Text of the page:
The intercom buzzed. “Richard Sher is on the phone, wants to talk to you.”
I had never met Richard and was excited to be on the other end of the line with the creator, host and progenitor of the wonderfully witty program Says You! No one else sounds like Richard, and there he was, calling in to ask about the health and well-being of just about everyone on the WRVO staff, individually, by name. Says You! had drawn big, enthusiastic audiences here in upstate New York in the past, and Richard was calling to say a taping date elsewhere had fallen through and to ask if we could arrange one the weekend before Thanksgiving.
A few years earlier, Says You! had sold out two Syracuse theaters on the same weekend in what became WRVO’s major outreach event of the season. But 2012 was different, and Richard was calling at the end of August. Ken Rudin had headlined a sold-out “Political Junkie” donor event just two months earlier, and we were on air promoting an appearance by Diane Rehm in late October. Won’t we confuse our audience — and maybe hurt attendance at the October event — by promoting both at the same time? I asked. Richard assured me that Says You! listeners would spread the word on their own once he announced the dates on his show, that we could hold our station promos until after the October event and all would be fine.
But what about venues? A quick check confirmed every theater and other suitable space in the area was booked, as would be expected, for the first weekend of the holiday season. And compelling musical acts? Probably booked for the holidays as well or headed out of town.
I was skeptical that we could get it all done. Richard was not, and he was right. Things came together, Diane Rehm was another sell-out in October, and nearly 2,000 Says You! fans turned up in November.
We organized receptions around each show to give listeners an opportunity to meet Richard and the cast. One young couple, long-time fans and both blind, arrived just before curtain time. In a precious moment, panelists Tony Kahn, Carolyn Faye Fox, Arnie Reisman, Paula Lyons and Murray Horwitz held the show briefly to spend time with them and hold their hands, thereby linking forever one familiar voice after another to the real flesh and blood they could not see.
There were many other instances of genuinely friendly interactions with fans through the weekend. The Says You! gang is a generous, accommodating ensemble of gracious souls of the highest order.
Seeing the cast in action makes a mockery of the notion of the disembodied radio voice. These are real people happy to be put on the spot and to survive by their wits — and witticisms — in full view of live audiences full of smart people like them. The whole quirky apparatus — dividing panelists into teams, assigning points on whim as much as merit, Richard’s good-natured admonitions to panelists and audience members alike — has the appearance of an old-fashioned parlor game that everybody knows is just for fun.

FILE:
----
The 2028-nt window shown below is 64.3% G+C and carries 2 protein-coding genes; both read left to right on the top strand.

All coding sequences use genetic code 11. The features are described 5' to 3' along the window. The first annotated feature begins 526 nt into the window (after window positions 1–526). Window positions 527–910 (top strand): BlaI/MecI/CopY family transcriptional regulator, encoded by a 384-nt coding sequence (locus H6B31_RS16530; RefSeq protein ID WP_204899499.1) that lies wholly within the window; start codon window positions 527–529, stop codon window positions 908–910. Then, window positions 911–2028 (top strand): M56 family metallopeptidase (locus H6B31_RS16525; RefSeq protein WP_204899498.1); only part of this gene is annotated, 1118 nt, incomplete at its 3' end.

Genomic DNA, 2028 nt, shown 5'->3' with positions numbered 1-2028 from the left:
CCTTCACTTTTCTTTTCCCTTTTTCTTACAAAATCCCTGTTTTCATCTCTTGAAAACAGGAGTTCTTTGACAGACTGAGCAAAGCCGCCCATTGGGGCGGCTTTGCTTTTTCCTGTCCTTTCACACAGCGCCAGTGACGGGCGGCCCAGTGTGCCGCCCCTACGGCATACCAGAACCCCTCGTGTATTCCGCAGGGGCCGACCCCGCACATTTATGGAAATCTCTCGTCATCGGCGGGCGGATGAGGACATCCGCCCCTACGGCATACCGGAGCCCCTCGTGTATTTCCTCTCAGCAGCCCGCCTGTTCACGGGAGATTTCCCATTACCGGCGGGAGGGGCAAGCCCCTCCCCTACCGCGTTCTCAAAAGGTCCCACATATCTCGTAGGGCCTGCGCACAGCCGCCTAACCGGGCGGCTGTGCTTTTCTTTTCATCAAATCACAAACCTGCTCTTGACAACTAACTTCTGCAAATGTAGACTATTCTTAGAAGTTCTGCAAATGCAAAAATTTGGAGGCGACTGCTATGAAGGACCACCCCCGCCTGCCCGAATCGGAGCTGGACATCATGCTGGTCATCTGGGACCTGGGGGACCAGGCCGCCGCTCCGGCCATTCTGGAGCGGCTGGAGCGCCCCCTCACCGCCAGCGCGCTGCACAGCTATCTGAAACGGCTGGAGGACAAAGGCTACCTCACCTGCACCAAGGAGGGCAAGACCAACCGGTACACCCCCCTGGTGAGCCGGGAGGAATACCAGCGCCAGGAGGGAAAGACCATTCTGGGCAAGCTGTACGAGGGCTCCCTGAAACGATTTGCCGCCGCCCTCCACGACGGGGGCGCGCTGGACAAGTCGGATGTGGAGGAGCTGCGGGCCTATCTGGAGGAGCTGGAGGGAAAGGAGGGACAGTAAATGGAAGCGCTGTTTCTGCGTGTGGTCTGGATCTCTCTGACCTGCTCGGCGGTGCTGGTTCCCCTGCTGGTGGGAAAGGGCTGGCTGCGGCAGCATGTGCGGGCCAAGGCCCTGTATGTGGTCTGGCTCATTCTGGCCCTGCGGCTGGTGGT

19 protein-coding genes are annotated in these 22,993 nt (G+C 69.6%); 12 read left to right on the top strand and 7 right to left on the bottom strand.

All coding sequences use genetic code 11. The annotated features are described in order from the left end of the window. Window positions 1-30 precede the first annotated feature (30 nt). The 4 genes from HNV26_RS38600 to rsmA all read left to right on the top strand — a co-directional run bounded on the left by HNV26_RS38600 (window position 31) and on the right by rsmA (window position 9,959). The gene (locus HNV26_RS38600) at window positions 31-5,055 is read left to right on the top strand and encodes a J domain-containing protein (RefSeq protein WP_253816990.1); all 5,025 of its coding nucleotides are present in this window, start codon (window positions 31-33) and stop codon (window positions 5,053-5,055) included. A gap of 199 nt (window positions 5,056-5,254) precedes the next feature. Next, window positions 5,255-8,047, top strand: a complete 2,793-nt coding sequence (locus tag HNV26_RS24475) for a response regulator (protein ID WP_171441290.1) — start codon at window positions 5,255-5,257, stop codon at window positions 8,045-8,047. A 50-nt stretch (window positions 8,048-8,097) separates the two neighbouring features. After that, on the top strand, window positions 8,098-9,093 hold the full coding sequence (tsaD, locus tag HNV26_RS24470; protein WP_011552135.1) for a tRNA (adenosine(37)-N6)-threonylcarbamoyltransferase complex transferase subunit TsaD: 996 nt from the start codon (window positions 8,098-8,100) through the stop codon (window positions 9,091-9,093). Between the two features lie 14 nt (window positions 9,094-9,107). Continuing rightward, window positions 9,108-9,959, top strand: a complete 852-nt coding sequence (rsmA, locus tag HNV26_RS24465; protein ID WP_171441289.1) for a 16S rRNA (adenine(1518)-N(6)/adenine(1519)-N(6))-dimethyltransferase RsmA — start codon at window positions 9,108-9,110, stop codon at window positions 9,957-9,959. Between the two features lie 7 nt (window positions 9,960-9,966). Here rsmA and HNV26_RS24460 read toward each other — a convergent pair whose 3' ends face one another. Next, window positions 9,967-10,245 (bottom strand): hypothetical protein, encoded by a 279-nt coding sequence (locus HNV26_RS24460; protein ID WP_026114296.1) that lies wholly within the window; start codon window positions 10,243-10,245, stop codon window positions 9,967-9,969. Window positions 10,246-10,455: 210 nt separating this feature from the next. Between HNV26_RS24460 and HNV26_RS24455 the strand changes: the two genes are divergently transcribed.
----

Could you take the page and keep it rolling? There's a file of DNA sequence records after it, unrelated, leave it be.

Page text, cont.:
Says You! is smart, fresh, spontaneous, often hilarious — and often due to Richard’s derring-do in the edit bay. It makes superb radio. No fancy technology, audience-friendly, every program an instant evergreen. Richard controlled the entire process — scheduled tapings, sold tickets, hired local talent, set up staging, microphones, props.
And he was gifted at sweetening the final product through clever editing that amplified the best aspects of each show — tighten a pause in conversation here, stretch a “Oh, now I get it!” flash of insight there, repair a fumbled line by forcing a repeat live and on stage with the interjection of an audible edit point or by nudging the cast to extend remarks on a particular subject in hopes that some spot-on formulation, wrapped in a cascade of delightful audience reaction, might tumble into a microphone.
It had been a great night. The panelist were at the top of their game, the audience right at their shoulders, the acoustics right on the money. Richard was clearly enjoying the sparkle. His bottomless basket of edit-friendly ad libs was not needed to keep things moving. When the show ended and the audience began to file out, I noticed him lingering at the podium, drinking it in.
I went over to thank him for a great event and to express my hope that the show would go on forever. He said, “Sometimes it all comes together so well it’s like capturing lightning in a bottle, and tonight was one of those nights.”
To those of us who labor in the trenches of public radio, Richard Sher was the genuine article. He created a terrific show from a basic concept accessible to anyone with a sense of humor and broad curiosity. No cumbersome mechanicals, no phalanx of producers. Richard was the producer, editor, and promoter, the wizard behind the curtain with the intellectual and professional chops to make it all come together week after week, year after year.
He was, after all, the lightning in the bottle that has brought so much delight to so many listeners for so long. Thank you, Richard. Your show must go on.